Monday, May 03, 2010

Nick Minchin on tobacco addiction, 1995

It came up on the ABC show Qanda tonight that Senator Nick Minchin (he of the "climate change is a left-wing anti-industry beat-up" view) allegedly claimed in a government report that cigarette smoking was not addictive and that passive smoking was not real. Minchin claimed on Qanda that his statements were taken out of context, and that this was part of a larger argument that people should be free to smoke or not smoke as they see fit, without government interference.

The report in question wasn't hard to find: The Tobacco Industry and the Costs of Tobacco-Related Illness. A final section starting on page 119 entitled "Dissenting report by Senators Nick Minchin and Sue Knowles" does express a lot of disagreement with regulatory proposals out of a desire to see less government interference in general life. However, a comment on page 120 by Nick Minchin (and it is explicitly made clear that this opinion is only the opinion of Nick Minchin alone) reads as follows:
Senator Minchin wishes to record his dissent from the Committee's statements that it believes cigarettes are addictive (1.25) and that passive smoking causes a number of adverse health effects for non-smokers (1.34).

So....not a denial, but it seems to me a response of "not all the evidence is in yet" on the issue. I wonder if he still feels that way?

The dissent goes on:
The Committee's terms of reference did not ask it to reach conclusions on these controversial issues, and nor was sufficient evidence from both sides of the argument brought to bear. These are medical conclusions which it is inappropriate for this Senate Committee of inquiry to reach.

Senator Minchin briefly referred to this part in his Qanda reply when he claimed that his comments on smoking should be disregarded because the Senate Committee wasn't convened to address medical issues. This seems like a half-truth: to my eye, it's only the dissenters Minchin and Knowles who took issue with the scope of the Senate report's medically-informed decisions, specifically because they didn't believe that there was sufficient medical evidence of the reality of nicotine addiction and passive smoking. In 1995.

This might be worth keeping in mind when Senator Minchin makes claims about the supposed unreliability of current climate science on the question of anthropogenic global warming.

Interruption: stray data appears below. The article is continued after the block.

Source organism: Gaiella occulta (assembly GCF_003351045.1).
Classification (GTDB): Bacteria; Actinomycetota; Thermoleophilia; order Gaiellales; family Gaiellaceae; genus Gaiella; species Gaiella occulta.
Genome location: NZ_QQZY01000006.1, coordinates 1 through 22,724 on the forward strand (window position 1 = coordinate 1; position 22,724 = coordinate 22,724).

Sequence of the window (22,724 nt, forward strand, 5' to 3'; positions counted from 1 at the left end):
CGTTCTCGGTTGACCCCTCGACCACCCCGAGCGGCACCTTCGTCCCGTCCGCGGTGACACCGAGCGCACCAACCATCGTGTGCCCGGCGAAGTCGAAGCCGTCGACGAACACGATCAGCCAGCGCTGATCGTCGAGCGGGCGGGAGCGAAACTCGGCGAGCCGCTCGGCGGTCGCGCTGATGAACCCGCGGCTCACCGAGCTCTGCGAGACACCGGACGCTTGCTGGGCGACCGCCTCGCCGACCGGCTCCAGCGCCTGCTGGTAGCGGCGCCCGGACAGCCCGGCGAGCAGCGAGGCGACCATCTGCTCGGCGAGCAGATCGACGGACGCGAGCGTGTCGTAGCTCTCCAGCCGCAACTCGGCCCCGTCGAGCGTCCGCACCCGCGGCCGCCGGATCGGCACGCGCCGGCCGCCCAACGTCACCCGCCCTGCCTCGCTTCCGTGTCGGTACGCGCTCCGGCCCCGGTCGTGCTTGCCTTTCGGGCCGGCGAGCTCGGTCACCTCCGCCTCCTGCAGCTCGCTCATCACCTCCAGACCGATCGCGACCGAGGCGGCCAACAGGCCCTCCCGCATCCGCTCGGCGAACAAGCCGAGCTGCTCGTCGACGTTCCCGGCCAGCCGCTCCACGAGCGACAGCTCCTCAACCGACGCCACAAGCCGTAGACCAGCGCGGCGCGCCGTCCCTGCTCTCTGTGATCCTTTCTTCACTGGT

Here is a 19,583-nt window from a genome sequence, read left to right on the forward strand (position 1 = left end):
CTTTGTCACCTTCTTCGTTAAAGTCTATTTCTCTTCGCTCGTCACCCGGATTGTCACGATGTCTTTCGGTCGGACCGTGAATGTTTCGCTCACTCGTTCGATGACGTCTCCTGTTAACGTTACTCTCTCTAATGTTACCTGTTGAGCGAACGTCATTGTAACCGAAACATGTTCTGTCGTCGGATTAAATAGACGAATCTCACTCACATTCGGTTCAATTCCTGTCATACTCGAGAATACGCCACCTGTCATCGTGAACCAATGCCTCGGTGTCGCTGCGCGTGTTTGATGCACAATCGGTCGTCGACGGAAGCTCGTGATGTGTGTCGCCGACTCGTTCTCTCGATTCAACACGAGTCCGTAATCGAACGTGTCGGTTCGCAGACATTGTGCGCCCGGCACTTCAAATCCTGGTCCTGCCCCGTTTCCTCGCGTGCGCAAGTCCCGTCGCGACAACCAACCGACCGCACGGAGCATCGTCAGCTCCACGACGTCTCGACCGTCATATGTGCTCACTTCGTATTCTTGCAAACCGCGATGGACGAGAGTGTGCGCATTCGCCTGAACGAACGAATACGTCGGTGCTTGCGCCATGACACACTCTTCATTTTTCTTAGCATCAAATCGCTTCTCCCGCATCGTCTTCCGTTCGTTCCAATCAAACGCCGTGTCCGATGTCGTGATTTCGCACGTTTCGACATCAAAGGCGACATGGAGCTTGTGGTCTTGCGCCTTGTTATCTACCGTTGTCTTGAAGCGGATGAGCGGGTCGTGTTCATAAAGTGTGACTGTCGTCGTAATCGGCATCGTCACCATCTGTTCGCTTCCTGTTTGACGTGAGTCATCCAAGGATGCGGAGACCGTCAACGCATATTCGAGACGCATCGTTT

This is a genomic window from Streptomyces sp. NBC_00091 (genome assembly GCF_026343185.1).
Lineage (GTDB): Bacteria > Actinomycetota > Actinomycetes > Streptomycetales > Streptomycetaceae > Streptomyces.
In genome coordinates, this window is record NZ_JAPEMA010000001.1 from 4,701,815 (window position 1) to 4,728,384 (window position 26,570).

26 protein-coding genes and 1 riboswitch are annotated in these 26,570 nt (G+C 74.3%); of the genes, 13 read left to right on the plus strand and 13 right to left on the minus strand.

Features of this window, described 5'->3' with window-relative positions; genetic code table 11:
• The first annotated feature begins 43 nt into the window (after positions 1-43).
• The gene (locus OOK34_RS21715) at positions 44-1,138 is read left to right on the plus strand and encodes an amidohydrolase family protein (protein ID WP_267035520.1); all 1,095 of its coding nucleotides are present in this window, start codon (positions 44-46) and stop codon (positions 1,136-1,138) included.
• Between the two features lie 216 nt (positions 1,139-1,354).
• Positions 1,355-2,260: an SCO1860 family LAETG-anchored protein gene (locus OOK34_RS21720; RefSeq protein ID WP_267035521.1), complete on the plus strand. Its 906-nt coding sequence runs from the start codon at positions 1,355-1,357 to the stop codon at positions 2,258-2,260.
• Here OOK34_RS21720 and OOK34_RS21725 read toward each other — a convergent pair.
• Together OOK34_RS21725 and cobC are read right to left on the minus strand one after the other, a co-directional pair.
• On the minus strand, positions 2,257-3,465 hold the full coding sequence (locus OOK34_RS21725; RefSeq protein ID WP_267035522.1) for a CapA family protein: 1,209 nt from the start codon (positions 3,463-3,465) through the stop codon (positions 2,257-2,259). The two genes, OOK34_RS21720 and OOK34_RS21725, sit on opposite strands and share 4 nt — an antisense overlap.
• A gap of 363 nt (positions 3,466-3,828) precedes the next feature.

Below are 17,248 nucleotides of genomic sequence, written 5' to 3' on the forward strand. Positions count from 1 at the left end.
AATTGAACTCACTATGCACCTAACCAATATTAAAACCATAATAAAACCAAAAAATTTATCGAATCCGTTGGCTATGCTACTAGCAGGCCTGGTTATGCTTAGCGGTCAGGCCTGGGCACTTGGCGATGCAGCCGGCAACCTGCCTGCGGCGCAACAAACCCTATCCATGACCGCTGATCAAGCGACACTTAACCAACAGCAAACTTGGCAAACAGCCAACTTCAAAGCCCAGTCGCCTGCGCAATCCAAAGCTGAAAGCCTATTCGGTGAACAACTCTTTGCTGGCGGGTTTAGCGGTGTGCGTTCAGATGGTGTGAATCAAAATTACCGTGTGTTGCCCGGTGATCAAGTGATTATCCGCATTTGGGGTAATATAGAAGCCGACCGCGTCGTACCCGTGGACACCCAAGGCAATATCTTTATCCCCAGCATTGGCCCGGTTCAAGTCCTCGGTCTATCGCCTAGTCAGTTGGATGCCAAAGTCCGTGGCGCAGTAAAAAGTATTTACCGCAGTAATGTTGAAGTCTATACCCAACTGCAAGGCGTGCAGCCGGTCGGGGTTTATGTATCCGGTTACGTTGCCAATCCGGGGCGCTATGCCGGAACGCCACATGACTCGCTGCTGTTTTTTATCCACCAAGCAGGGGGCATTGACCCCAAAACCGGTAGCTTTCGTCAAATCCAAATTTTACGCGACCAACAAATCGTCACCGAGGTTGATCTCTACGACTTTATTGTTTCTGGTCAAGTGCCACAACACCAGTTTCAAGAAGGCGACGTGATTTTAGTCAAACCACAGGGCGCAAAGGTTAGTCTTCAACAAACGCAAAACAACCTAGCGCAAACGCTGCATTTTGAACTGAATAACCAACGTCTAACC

1 comment:

Not a fan. said...

Where the hell does the gov't get off attacking smokers. It's being descriminitory. I thought this was a wonderful country compared to a lot of others because as an aussie born and bred we were free. We each and every one of us are individuals and with that i pay tax, registrations x 5, have occasional alcohol, work 6 days in my own business and so on. I have been a smoker for 35 years and clearly understand the consequences and have done for the entire time. This raising the price to help people cut back is absolute bullshit as far as i am concerned. I absolutely agree it is unhealthy in a lot of ways, to our body and the environment, but for christ sakes, so is drinking alcohol to excess to which is far to expensive with similar consequences to smoking, but causes a damn sight more damage to communities,for eg:domestics,violence on the streets, road trauma at an unacceptable level and so on. For comments from clowns like NICK MINCHIN who may like a drink or drives in a dangerous manner or is a violent partner under his own roof, or a bad father, or crosses the road 5 metres from a marked crossing, i find his comments alone as discriminating. To say hurry up and die will save on health bills is appalling speech from a gov't minister. You are in the public eye and need a bit more respect you moron than that. We all die of something eventually, and may i say my grandfather passed away in 1992 and was a heavy non filter smoker, but lasted a couple of wars and an age of 86 when he passed. Take his smokes away and you needed to be better than a marathon runner let me tell you. I say leave us to our own choices and focus on the running of the country and pour money into our hospitals and roads. These are the 2 necessities we all each and everyone of us use more than anything else. MY SAY DONE, THANK YOU.